OAK CREEK -- Heartfelt empathy for those in Las Vegas is coming from the Sikh community in Oak Creek, following the deadliest mass shooting in modern U.S. history. A gunman on the 32nd floor of a Las Vegas hotel-casino rained heavy fire down on a crowd of over 22,000 at an outdoor country music festival, turning the expanse into a killing field from which there was little escape. At least 58 people died. More than 500 were hurt.
You'll recall, there was a mass shooting at the Sikh Temple of Wisconsin in Oak Creek in August of 2012. Six people died and four others were hurt when a gunman stormed in while dozens worshiped, and opened fire.
Similar to what happened in Vegas, that gunman, Wade Page, shot and killed himself after the attack.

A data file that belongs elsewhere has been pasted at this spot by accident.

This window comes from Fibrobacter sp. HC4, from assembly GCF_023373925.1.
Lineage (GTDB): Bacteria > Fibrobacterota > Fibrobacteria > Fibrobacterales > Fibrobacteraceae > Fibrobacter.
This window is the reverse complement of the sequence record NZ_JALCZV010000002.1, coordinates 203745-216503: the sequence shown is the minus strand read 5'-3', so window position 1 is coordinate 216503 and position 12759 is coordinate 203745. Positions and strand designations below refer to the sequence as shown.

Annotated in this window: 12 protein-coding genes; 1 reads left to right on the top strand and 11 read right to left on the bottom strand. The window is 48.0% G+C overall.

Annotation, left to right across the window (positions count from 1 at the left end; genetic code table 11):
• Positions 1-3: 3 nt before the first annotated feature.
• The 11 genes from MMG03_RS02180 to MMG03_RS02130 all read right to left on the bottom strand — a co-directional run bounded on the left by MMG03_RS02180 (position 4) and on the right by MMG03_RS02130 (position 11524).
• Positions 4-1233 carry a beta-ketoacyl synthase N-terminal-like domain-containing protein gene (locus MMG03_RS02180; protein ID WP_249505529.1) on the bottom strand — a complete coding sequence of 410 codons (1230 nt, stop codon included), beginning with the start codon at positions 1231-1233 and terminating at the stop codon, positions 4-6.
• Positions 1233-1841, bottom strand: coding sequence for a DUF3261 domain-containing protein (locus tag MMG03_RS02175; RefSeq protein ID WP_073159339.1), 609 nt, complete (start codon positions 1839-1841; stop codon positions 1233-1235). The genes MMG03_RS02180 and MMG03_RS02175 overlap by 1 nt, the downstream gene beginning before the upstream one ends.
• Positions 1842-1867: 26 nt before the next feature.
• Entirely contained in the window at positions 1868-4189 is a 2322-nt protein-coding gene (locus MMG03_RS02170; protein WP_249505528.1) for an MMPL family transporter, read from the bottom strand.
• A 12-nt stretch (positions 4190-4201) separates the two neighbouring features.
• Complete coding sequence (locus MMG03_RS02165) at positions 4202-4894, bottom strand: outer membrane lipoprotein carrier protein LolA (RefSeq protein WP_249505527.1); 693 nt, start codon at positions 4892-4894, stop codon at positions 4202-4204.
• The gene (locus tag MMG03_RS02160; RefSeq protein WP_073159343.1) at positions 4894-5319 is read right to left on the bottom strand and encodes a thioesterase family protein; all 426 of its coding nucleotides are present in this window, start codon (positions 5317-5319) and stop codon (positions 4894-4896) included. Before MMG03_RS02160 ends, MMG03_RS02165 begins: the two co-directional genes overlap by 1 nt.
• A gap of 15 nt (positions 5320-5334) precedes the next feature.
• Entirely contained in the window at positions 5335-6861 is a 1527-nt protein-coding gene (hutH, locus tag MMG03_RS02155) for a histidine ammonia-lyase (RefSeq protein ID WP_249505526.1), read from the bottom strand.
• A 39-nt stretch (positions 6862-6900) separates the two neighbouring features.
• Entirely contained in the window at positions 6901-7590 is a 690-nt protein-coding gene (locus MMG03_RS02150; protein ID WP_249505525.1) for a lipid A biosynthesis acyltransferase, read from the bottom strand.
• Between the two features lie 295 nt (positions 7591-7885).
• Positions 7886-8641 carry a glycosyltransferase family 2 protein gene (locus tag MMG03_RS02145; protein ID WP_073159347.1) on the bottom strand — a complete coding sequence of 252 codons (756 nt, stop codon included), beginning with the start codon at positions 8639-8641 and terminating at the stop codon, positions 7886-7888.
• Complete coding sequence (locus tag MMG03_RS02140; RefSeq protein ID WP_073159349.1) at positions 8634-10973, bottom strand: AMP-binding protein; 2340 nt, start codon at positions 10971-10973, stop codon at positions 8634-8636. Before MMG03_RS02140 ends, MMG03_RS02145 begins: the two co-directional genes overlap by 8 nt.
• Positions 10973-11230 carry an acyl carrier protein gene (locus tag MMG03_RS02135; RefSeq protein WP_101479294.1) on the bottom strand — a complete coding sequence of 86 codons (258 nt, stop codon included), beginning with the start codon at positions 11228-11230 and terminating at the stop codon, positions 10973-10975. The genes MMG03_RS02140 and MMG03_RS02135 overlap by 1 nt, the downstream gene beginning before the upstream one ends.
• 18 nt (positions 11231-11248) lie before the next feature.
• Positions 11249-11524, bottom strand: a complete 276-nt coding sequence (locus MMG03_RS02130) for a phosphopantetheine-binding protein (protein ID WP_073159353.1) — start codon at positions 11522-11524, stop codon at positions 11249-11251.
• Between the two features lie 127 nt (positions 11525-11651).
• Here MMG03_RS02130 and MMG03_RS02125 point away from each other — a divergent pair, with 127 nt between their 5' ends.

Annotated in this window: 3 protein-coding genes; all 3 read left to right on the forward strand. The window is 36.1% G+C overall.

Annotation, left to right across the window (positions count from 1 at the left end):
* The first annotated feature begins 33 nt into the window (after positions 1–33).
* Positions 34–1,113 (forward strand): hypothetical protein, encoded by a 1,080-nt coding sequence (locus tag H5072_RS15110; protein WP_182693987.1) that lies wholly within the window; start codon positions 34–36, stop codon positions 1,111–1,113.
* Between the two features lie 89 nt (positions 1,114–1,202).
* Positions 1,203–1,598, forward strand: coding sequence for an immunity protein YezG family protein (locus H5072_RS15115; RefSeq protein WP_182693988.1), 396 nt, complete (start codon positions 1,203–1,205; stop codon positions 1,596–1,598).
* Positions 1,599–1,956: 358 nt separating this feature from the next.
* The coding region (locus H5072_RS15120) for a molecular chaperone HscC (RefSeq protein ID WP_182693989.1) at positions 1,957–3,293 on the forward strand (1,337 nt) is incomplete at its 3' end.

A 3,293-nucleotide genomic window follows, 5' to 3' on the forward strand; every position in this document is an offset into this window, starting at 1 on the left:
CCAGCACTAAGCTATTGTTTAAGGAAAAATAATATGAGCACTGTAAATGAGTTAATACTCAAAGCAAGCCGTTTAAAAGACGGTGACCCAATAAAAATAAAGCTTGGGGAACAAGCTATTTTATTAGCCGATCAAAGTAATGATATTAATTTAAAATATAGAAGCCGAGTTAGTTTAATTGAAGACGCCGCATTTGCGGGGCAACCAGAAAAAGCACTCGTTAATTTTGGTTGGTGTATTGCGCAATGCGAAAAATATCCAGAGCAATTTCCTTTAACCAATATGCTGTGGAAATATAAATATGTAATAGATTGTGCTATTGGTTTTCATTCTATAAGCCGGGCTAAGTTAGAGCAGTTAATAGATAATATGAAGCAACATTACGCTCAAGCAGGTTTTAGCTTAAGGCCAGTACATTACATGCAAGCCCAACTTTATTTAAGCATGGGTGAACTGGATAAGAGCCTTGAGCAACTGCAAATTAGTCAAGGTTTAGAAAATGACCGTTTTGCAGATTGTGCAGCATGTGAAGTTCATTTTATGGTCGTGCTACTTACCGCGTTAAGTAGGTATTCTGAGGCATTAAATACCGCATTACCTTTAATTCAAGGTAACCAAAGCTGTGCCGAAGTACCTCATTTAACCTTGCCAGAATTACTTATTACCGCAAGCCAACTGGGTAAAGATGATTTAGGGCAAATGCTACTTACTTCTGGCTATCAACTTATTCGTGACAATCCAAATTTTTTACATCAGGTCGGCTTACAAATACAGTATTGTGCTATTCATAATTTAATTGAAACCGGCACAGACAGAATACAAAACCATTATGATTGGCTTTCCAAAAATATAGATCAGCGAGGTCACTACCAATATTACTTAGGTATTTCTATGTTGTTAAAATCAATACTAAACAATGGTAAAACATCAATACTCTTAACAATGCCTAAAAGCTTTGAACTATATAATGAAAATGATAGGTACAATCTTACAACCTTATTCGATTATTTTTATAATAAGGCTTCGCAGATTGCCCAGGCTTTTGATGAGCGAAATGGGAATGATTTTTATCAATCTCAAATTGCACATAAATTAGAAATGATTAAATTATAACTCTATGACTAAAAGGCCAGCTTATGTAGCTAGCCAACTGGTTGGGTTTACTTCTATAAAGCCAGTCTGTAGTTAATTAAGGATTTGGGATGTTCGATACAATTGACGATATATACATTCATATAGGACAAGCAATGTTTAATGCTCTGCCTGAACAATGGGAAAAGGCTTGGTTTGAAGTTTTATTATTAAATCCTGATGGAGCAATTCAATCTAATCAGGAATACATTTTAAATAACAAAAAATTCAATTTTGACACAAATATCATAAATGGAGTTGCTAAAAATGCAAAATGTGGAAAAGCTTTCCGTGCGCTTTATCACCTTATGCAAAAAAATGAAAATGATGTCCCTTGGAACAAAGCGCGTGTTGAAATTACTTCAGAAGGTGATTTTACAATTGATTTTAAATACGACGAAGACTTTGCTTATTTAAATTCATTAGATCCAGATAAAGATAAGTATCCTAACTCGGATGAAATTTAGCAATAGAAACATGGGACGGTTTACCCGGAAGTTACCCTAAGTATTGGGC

Sikh Temple of Wisconsin
Six Sikh temple shooting
On Monday, October 2nd, officials with the temple in Oak Creek remembered that tragedy as another unfolded across the country.
"I feel like we're not safe anywhere anymore. It doesn't matter if you're in the church, temple, school, now Las Vegas, where people go to enjoy their time off. Especially going to the concert now, it's really scary," Nirmal Singh, Sikh Temple of Wisconsin spokeswoman said.
LAS VEGAS, NV - OCTOBER 02: A Las Vegas Metropolitan Police Department officer stands in the intersection of Las Vegas Boulevard and Tropicana Ave. after a mass shooting at a country music festival nearby on October 2, 2017 in Las Vegas, Nevada. A gu
The gunman in the mass shooting on the Las Vegas Strip on October 2, 2017, has been identified as 64-year-old Stephen Paddock, Las Vegas Sheriff Joseph Lombardo said Monday morning.
Officials at the Sikh Temple said they're planning a moment of silence during worship to pray for the victims of the shooting in Las Vegas.
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